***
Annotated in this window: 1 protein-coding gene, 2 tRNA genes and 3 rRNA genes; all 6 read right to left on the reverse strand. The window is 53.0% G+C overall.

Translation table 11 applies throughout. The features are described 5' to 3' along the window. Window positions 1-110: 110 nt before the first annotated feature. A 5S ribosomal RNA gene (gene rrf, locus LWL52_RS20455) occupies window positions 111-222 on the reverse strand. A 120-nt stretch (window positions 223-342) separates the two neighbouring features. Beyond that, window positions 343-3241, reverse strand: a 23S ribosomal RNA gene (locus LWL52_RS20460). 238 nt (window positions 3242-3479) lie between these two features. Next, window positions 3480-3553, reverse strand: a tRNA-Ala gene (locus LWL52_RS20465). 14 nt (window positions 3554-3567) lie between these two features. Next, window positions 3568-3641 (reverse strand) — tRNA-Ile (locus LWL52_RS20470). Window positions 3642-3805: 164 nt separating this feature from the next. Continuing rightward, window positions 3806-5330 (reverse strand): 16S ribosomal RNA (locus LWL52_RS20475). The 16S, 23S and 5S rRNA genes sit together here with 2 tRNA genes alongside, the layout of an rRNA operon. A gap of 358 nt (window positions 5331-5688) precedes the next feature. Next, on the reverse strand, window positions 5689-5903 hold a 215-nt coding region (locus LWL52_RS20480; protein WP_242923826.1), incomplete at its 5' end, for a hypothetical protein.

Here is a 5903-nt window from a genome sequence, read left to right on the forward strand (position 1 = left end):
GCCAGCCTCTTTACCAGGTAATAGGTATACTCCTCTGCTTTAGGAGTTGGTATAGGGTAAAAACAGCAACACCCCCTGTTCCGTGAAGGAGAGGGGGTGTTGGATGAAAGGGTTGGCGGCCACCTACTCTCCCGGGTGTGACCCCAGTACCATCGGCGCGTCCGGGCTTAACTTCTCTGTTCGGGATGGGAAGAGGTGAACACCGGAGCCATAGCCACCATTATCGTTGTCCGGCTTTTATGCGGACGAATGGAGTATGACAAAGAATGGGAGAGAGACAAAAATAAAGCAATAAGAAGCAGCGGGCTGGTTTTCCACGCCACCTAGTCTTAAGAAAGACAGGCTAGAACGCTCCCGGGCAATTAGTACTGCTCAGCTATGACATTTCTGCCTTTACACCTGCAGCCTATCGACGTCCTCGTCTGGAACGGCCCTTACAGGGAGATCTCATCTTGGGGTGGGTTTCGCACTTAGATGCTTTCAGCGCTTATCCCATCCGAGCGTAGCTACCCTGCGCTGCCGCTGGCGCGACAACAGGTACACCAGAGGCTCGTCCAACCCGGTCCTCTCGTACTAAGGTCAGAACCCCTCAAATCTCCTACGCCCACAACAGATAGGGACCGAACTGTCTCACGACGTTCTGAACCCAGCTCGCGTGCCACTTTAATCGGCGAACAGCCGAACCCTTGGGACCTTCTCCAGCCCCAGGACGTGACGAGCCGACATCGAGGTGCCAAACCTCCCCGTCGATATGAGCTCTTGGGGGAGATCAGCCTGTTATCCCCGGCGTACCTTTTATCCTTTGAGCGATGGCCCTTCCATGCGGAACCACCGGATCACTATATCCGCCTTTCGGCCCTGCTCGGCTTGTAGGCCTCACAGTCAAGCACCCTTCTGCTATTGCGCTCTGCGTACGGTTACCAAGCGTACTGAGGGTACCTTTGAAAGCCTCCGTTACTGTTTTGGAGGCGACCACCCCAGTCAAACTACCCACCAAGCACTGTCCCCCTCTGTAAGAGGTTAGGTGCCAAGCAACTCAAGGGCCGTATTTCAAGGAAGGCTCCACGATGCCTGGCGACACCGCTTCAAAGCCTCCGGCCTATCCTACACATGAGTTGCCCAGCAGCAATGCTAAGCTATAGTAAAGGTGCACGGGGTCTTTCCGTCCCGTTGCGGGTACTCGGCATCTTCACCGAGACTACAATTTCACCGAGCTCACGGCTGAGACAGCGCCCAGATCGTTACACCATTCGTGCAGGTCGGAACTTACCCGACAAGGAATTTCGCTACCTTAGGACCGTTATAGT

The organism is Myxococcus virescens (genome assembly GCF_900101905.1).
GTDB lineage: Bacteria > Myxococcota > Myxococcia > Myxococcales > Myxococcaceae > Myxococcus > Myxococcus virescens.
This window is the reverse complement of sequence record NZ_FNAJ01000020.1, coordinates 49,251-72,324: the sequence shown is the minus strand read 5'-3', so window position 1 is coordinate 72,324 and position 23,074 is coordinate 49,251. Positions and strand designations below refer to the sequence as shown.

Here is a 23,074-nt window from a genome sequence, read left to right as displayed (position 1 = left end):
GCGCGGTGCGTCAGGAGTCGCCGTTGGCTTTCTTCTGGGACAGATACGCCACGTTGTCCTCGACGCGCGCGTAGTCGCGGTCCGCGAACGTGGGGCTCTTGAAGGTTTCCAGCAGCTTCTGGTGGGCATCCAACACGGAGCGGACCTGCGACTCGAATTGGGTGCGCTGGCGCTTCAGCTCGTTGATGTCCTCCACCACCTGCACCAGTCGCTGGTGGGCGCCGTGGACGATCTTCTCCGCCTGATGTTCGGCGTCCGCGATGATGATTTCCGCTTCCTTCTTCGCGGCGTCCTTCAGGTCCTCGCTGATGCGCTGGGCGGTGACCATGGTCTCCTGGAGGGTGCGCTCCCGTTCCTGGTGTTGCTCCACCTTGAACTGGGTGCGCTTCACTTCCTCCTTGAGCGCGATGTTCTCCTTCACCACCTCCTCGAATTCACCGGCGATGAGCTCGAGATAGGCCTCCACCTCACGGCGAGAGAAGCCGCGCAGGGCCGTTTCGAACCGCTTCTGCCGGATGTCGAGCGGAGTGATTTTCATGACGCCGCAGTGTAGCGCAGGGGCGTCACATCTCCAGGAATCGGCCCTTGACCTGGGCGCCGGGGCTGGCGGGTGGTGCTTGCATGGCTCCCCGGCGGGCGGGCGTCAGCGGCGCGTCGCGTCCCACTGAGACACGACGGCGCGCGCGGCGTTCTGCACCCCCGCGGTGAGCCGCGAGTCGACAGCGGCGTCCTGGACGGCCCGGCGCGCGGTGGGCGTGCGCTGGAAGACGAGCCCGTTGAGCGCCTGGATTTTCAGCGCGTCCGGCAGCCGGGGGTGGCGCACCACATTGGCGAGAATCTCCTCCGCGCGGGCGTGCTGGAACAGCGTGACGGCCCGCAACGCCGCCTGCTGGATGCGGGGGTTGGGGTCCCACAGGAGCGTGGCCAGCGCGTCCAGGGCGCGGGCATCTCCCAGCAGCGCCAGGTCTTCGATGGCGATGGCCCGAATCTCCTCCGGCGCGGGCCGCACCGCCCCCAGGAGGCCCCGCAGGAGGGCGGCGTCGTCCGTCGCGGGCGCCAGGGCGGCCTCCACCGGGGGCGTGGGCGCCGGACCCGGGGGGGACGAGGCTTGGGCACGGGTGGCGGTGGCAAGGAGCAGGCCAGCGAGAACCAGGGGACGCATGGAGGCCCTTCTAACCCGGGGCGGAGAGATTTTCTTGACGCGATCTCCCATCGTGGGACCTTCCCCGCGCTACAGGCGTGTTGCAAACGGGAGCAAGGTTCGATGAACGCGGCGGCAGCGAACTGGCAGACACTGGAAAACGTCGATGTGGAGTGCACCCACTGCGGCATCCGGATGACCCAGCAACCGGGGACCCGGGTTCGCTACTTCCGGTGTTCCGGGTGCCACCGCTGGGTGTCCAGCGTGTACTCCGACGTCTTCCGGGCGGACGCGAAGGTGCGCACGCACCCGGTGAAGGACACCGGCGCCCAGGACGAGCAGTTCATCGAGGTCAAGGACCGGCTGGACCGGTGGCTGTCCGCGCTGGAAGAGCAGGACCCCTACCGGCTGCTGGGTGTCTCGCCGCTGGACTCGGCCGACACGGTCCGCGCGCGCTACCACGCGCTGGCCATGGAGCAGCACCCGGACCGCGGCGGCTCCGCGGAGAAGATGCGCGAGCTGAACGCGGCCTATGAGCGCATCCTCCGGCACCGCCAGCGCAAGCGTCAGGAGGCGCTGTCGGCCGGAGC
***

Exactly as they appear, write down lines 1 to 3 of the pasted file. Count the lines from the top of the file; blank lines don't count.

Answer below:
Annotated in this window: 1 protein-coding gene, 2 tRNA genes and 3 rRNA genes; all 6 read right to left on the reverse strand. The window is 53.0% G+C overall.

Translation table 11 applies throughout. The features are described 5' to 3' along the window. Window positions 1-110: 110 nt before the first annotated feature. A 5S ribosomal RNA gene (gene rrf, locus LWL52_RS20455) occupies window positions 111-222 on the reverse strand. A 120-nt stretch (window positions 223-342) separates the two neighbouring features. Beyond that, window positions 343-3241, reverse strand: a 23S ribosomal RNA gene (locus LWL52_RS20460). 238 nt (window positions 3242-3479) lie between these two features. Next, window positions 3480-3553, reverse strand: a tRNA-Ala gene (locus LWL52_RS20465). 14 nt (window positions 3554-3567) lie between these two features. Next, window positions 3568-3641 (reverse strand) — tRNA-Ile (locus LWL52_RS20470). Window positions 3642-3805: 164 nt separating this feature from the next. Continuing rightward, window positions 3806-5330 (reverse strand): 16S ribosomal RNA (locus LWL52_RS20475). The 16S, 23S and 5S rRNA genes sit together here with 2 tRNA genes alongside, the layout of an rRNA operon. A gap of 358 nt (window positions 5331-5688) precedes the next feature. Next, on the reverse strand, window positions 5689-5903 hold a 215-nt coding region (locus LWL52_RS20480; protein WP_242923826.1), incomplete at its 5' end, for a hypothetical protein.

Here is a 5903-nt window from a genome sequence, read left to right on the forward strand (position 1 = left end):